Could you explain more what exactly you'd like? My animation skills are actually very weak (all the animations I do are mostly performed by the "tweenr" and "animation" R packages, I just wrote some glue code that wraps around them and then basically type animate_game(...) after I finish recording a game in PortablePiecepackNotation). Do you mean write an article/section about writing a game setup function (basically an R function that returns an in-memory spreadsheet of which pieces go where which we can instruct PPN to use in the "SetUp?" metadata section) or adding some 2-step animations illustrating the possible piece drops/moves combos in the PortablePiecepackNotation article since instead of a "setup" function one could also use an arbitrary number (and labeling) of "moves" in the movetext section to set-up the board from a blank (or partially completed) beginning slate dropping and manipulating pieces as necessary. PPN "moves" don't need to correspond to the official "moves" of the game, they're just labeled manipulations of pieces on the "board"...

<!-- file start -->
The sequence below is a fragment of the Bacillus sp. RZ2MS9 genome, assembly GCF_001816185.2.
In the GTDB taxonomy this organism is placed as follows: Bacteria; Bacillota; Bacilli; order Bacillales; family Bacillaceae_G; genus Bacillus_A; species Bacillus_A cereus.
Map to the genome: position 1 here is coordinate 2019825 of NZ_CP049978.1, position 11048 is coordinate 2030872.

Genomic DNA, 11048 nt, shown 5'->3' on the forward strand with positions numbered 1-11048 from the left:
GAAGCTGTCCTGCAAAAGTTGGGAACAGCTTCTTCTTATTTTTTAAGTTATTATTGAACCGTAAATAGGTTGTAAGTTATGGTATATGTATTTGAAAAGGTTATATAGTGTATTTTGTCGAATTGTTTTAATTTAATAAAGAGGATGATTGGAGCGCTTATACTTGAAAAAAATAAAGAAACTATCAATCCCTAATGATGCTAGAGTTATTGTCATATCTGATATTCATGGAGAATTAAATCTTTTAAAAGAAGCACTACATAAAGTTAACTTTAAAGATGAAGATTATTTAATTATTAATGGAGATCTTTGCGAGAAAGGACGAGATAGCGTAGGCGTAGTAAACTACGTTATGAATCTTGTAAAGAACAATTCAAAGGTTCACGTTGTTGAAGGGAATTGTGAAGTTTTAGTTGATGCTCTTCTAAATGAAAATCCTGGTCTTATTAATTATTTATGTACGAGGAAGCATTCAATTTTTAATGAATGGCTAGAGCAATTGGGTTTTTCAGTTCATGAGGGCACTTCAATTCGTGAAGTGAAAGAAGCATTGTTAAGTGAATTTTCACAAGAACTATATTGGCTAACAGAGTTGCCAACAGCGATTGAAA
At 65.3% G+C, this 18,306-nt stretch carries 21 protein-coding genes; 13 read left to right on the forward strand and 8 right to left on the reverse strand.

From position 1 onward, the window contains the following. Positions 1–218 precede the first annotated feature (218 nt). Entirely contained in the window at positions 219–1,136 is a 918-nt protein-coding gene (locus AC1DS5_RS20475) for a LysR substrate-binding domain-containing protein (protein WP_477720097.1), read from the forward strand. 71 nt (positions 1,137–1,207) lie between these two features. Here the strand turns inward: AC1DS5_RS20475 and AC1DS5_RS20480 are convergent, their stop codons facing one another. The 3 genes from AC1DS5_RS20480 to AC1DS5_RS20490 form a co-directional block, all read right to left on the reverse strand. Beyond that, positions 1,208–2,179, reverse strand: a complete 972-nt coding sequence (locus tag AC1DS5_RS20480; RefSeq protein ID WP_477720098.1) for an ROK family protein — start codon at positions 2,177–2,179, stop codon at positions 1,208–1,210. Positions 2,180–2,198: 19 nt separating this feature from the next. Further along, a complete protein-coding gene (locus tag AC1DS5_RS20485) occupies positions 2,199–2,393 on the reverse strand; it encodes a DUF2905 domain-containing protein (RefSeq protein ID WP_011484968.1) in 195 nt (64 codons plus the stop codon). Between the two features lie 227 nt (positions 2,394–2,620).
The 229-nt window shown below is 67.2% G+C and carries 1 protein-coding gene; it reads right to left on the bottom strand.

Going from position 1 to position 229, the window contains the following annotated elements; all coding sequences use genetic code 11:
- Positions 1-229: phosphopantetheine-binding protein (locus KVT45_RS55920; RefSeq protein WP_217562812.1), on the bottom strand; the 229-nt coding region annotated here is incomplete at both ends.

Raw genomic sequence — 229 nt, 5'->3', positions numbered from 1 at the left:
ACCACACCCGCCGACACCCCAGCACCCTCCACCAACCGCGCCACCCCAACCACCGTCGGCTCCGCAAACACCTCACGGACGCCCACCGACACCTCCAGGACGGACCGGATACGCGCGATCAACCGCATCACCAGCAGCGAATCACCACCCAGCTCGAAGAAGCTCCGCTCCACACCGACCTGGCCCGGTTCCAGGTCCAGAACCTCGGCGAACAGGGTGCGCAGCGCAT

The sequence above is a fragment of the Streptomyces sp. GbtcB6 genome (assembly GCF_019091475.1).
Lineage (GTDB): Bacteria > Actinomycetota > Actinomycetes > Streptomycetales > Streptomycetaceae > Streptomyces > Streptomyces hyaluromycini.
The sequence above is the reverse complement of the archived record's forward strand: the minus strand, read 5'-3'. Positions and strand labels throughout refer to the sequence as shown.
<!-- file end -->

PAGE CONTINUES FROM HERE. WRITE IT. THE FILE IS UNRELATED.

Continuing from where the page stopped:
-- TrevorLDavis 2020-09-08 05:53 UTC


1. Desfases sounds too unwieldy, because of the number of moves and submoves in a complete game.

2. ShoppingMall sounds more plausible than I thought, but still might be hard because of the random setup and notation improvements necessary.

3. PiecePackingPirates sounds as if it's still plausible for a video, but needs a bit of work to get the random setup working.

However, you seem to be saying that writing random setup routines might be unnecessary if we have a setup in mind (probably selected randomly) and just use PPN to specify where the pieces go at game start. Is that true? If so, can we still animate the setup? What does a piece look like when coming from off the board in such a situation?

I'm still interested in animating Relativity and AlienCity. The latter is perhaps the most popular piecepack game, so in that sense doesn't need the boost from a video; however, it's also one of the more complex and counterintuitive piecepack games, so maybe it could use a boost anyway.

-- RonHaleEvans 2020-09-08 20:24 UTC